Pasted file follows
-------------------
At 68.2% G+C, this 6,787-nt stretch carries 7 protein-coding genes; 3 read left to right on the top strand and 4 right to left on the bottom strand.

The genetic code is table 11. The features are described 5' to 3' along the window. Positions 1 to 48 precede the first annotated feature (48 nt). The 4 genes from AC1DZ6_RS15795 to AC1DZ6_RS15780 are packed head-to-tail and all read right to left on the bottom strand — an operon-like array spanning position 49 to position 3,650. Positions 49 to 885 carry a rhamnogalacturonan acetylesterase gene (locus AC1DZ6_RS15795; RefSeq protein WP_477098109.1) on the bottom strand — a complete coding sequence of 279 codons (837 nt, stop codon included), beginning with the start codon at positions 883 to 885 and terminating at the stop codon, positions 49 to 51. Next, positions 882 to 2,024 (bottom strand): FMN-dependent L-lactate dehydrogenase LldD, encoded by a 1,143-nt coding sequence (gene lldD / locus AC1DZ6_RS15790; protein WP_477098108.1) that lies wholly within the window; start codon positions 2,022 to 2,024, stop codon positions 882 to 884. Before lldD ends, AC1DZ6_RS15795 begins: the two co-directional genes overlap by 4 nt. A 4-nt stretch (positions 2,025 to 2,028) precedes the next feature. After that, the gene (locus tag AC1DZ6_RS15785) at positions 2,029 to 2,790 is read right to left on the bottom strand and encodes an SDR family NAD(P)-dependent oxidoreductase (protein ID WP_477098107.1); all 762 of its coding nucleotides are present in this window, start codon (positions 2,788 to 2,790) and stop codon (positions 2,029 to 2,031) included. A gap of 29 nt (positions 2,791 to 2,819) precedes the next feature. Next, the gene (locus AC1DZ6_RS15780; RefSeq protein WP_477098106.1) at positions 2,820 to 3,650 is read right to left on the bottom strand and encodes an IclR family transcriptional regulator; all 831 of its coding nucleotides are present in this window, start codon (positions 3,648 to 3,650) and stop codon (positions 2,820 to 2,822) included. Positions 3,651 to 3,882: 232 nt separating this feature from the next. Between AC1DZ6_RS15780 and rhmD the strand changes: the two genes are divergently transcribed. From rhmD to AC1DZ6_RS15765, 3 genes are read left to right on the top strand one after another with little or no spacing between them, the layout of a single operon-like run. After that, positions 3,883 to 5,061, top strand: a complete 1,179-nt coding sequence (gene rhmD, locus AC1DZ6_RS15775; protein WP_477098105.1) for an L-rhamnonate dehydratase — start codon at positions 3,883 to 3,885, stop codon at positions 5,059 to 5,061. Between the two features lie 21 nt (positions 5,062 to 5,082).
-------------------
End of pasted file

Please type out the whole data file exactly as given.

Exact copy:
At 68.2% G+C, this 6,787-nt stretch carries 7 protein-coding genes; 3 read left to right on the top strand and 4 right to left on the bottom strand.

The genetic code is table 11. The features are described 5' to 3' along the window. Positions 1 to 48 precede the first annotated feature (48 nt). The 4 genes from AC1DZ6_RS15795 to AC1DZ6_RS15780 are packed head-to-tail and all read right to left on the bottom strand — an operon-like array spanning position 49 to position 3,650. Positions 49 to 885 carry a rhamnogalacturonan acetylesterase gene (locus AC1DZ6_RS15795; RefSeq protein WP_477098109.1) on the bottom strand — a complete coding sequence of 279 codons (837 nt, stop codon included), beginning with the start codon at positions 883 to 885 and terminating at the stop codon, positions 49 to 51. Next, positions 882 to 2,024 (bottom strand): FMN-dependent L-lactate dehydrogenase LldD, encoded by a 1,143-nt coding sequence (gene lldD / locus AC1DZ6_RS15790; protein WP_477098108.1) that lies wholly within the window; start codon positions 2,022 to 2,024, stop codon positions 882 to 884. Before lldD ends, AC1DZ6_RS15795 begins: the two co-directional genes overlap by 4 nt. A 4-nt stretch (positions 2,025 to 2,028) precedes the next feature. After that, the gene (locus tag AC1DZ6_RS15785) at positions 2,029 to 2,790 is read right to left on the bottom strand and encodes an SDR family NAD(P)-dependent oxidoreductase (protein ID WP_477098107.1); all 762 of its coding nucleotides are present in this window, start codon (positions 2,788 to 2,790) and stop codon (positions 2,029 to 2,031) included. A gap of 29 nt (positions 2,791 to 2,819) precedes the next feature. Next, the gene (locus AC1DZ6_RS15780; RefSeq protein WP_477098106.1) at positions 2,820 to 3,650 is read right to left on the bottom strand and encodes an IclR family transcriptional regulator; all 831 of its coding nucleotides are present in this window, start codon (positions 3,648 to 3,650) and stop codon (positions 2,820 to 2,822) included. Positions 3,651 to 3,882: 232 nt separating this feature from the next. Between AC1DZ6_RS15780 and rhmD the strand changes: the two genes are divergently transcribed. From rhmD to AC1DZ6_RS15765, 3 genes are read left to right on the top strand one after another with little or no spacing between them, the layout of a single operon-like run. After that, positions 3,883 to 5,061, top strand: a complete 1,179-nt coding sequence (gene rhmD, locus AC1DZ6_RS15775; protein WP_477098105.1) for an L-rhamnonate dehydratase — start codon at positions 3,883 to 3,885, stop codon at positions 5,059 to 5,061. Between the two features lie 21 nt (positions 5,062 to 5,082).